Iraqi tribesmen battled militants from the ISIS group in their Fallujah stronghold for a second day Saturday, a significant challenge to long-running extremist control of the city, officials said.
Fallujah is one of two Iraqi cities still controlled by ISIS, but residents — said to number in the tens of thousands — vastly outnumber the estimated 300 to 400 extremists inside it.
But ISIS has had plenty of time to assert its control over the civilian population and discourage dissent via arrests and executions.
“Armed confrontations between the sons of the Fallujah tribes and the Daesh organisation are continuing,” an army brigadier general said, using an Arabic acronym for ISIS.
The clashes are taking place in Al-Jolan in northwest Fallujah and Nazal in the center, the officer said, adding that the army was shelling ISIS positions on the outskirts.
There have been casualties among both the tribesmen and the extremists, the officer said, without giving a number.
Tribal leader Sheikh Majeed al-Juraisi said that fighting was continuing in both the center and north of Fallujah.
The tribesmen “are beginning to run out of supplies and need the support of the government,” he added.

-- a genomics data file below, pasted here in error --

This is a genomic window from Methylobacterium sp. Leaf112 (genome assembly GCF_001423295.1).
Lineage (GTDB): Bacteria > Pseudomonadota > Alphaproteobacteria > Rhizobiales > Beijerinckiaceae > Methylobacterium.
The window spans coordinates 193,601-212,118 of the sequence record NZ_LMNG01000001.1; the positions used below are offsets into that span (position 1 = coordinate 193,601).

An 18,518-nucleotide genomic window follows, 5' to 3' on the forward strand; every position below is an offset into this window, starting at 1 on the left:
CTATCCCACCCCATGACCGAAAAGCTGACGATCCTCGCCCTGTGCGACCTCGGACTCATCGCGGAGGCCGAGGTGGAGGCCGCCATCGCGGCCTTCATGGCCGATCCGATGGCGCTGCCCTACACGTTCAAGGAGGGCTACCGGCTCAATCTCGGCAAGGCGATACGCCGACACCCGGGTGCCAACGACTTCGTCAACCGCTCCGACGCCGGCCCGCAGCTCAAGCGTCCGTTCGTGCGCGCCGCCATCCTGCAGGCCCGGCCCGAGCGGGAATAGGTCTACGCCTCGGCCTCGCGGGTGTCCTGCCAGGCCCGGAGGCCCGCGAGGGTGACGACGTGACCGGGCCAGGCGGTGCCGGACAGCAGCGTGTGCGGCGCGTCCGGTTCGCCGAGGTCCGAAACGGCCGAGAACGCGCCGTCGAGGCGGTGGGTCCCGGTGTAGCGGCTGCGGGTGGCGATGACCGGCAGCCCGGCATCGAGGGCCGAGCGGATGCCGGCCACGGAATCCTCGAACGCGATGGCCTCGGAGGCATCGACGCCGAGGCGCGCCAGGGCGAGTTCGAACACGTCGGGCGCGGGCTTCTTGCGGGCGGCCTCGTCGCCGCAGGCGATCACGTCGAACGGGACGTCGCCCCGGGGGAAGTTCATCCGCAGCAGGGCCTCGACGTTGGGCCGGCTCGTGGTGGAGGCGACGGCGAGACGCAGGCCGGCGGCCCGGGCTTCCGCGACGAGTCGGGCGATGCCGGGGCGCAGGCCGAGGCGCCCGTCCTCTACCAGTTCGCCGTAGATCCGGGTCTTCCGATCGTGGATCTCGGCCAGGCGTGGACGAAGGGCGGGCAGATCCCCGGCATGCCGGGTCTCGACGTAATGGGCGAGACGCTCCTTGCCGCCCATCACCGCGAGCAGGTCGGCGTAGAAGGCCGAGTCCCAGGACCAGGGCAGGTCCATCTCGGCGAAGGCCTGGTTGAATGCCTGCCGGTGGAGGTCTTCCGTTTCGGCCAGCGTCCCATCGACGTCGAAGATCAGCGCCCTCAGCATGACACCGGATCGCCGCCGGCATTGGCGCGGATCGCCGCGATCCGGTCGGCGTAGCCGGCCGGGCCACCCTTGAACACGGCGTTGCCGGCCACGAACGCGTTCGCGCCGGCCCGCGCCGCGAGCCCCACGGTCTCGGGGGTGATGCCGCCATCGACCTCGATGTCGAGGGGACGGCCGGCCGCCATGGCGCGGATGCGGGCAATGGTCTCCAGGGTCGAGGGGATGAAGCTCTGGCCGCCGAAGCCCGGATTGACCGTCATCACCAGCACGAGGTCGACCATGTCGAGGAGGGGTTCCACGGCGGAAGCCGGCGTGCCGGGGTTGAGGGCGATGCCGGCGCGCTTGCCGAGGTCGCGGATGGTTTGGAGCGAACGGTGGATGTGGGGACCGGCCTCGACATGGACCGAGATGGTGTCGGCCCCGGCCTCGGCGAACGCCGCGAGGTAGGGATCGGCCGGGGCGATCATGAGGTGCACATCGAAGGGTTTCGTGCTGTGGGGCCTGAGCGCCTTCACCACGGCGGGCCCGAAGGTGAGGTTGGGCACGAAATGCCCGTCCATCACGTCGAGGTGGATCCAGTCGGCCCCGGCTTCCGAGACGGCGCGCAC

There is “fear that they will completely run out and afterwards the Daesh organisation will arrest and massacre them.”
Seeking government support
In 2014 and 2015, ISIS executed dozens of members of the Albu Nimr tribe, which opposed the extremists’ seizure of most of Anbar province, including Fallujah.
Saadun Obaid al-Shaalan, who was elected by a local council to administer the Fallujah area, confirmed that the fighting was ongoing, saying that tribesmen had posted snipers on rooftops in the Al-Askari area of east Fallujah.
He said the tribesmen were in need of help and “we are trying to obtain that support” from the government.
Officials said the clashes began Friday as a fight between tribesmen and Al-Hisba, ISIS members charged with enforcing religious strictures in the city.
Members of the Al-Juraisat, Al-Mahamda and Al-Halabsa tribes joined the fighting as it escalated.
Fallujah, which lies about 50 kilometers (30 miles) west of Baghdad, is the only Iraqi city apart from ISIS’ main northern hub Mosul still under extremist control.
Anti-government fighters took control of the city in early 2014 during unrest that broke out after security forces demolished a protest camp farther west, and it became a key ISIS stronghold.
Several large town in the north are also held by the extremists, including Tal Afar and Hawijah.
ISIS launched a sweeping offensive that overran swathes of northern and western Iraq in June 2014, but security forces and allied fighters have pushed the extremists back with support from US-led airstrikes.
Tribesmen have played a key role in holding the extremists back in several areas, including Haditha in Anbar, Amerli in Salaheddin province and Dhuluiyah in Diyala.
And Sunni Arab tribesmen from Anbar province helped drive back ISIS’ predecessor organisation Al-Qaeda in Iraq after joining forces with U.S. troops from 2006.